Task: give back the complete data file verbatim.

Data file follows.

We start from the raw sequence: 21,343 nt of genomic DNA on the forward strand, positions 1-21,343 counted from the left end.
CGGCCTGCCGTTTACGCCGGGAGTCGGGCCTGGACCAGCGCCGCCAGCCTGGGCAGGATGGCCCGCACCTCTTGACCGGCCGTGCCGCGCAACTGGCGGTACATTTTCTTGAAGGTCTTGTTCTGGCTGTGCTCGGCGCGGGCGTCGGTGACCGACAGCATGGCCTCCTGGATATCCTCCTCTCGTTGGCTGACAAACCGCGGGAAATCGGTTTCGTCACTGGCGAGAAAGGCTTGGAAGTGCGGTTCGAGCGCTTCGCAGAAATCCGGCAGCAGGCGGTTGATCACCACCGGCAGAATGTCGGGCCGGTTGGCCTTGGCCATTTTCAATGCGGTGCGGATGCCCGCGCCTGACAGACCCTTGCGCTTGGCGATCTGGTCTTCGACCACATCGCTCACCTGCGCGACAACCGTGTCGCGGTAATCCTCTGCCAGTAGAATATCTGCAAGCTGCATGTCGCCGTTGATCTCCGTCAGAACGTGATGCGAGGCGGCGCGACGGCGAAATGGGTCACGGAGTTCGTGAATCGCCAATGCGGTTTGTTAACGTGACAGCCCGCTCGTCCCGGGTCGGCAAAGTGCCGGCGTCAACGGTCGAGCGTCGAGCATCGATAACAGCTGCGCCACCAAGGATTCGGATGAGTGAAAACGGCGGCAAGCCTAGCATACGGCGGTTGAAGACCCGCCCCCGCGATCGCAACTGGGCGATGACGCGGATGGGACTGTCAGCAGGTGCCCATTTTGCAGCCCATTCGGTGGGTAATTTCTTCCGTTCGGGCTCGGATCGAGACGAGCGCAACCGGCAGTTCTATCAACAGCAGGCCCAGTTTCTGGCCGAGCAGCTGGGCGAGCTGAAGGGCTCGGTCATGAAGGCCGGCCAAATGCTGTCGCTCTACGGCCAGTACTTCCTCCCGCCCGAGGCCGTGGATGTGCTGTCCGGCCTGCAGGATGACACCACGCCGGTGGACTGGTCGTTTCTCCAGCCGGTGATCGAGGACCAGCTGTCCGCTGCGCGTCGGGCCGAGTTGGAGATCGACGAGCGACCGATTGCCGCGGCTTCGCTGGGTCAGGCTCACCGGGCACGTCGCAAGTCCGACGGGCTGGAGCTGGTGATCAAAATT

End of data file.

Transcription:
We start from the raw sequence: 21,343 nt of genomic DNA on the forward strand, positions 1-21,343 counted from the left end.
CGGCCTGCCGTTTACGCCGGGAGTCGGGCCTGGACCAGCGCCGCCAGCCTGGGCAGGATGGCCCGCACCTCTTGACCGGCCGTGCCGCGCAACTGGCGGTACATTTTCTTGAAGGTCTTGTTCTGGCTGTGCTCGGCGCGGGCGTCGGTGACCGACAGCATGGCCTCCTGGATATCCTCCTCTCGTTGGCTGACAAACCGCGGGAAATCGGTTTCGTCACTGGCGAGAAAGGCTTGGAAGTGCGGTTCGAGCGCTTCGCAGAAATCCGGCAGCAGGCGGTTGATCACCACCGGCAGAATGTCGGGCCGGTTGGCCTTGGCCATTTTCAATGCGGTGCGGATGCCCGCGCCTGACAGACCCTTGCGCTTGGCGATCTGGTCTTCGACCACATCGCTCACCTGCGCGACAACCGTGTCGCGGTAATCCTCTGCCAGTAGAATATCTGCAAGCTGCATGTCGCCGTTGATCTCCGTCAGAACGTGATGCGAGGCGGCGCGACGGCGAAATGGGTCACGGAGTTCGTGAATCGCCAATGCGGTTTGTTAACGTGACAGCCCGCTCGTCCCGGGTCGGCAAAGTGCCGGCGTCAACGGTCGAGCGTCGAGCATCGATAACAGCTGCGCCACCAAGGATTCGGATGAGTGAAAACGGCGGCAAGCCTAGCATACGGCGGTTGAAGACCCGCCCCCGCGATCGCAACTGGGCGATGACGCGGATGGGACTGTCAGCAGGTGCCCATTTTGCAGCCCATTCGGTGGGTAATTTCTTCCGTTCGGGCTCGGATCGAGACGAGCGCAACCGGCAGTTCTATCAACAGCAGGCCCAGTTTCTGGCCGAGCAGCTGGGCGAGCTGAAGGGCTCGGTCATGAAGGCCGGCCAAATGCTGTCGCTCTACGGCCAGTACTTCCTCCCGCCCGAGGCCGTGGATGTGCTGTCCGGCCTGCAGGATGACACCACGCCGGTGGACTGGTCGTTTCTCCAGCCGGTGATCGAGGACCAGCTGTCCGCTGCGCGTCGGGCCGAGTTGGAGATCGACGAGCGACCGATTGCCGCGGCTTCGCTGGGTCAGGCTCACCGGGCACGTCGCAAGTCCGACGGGCTGGAGCTGGTGATCAAAATT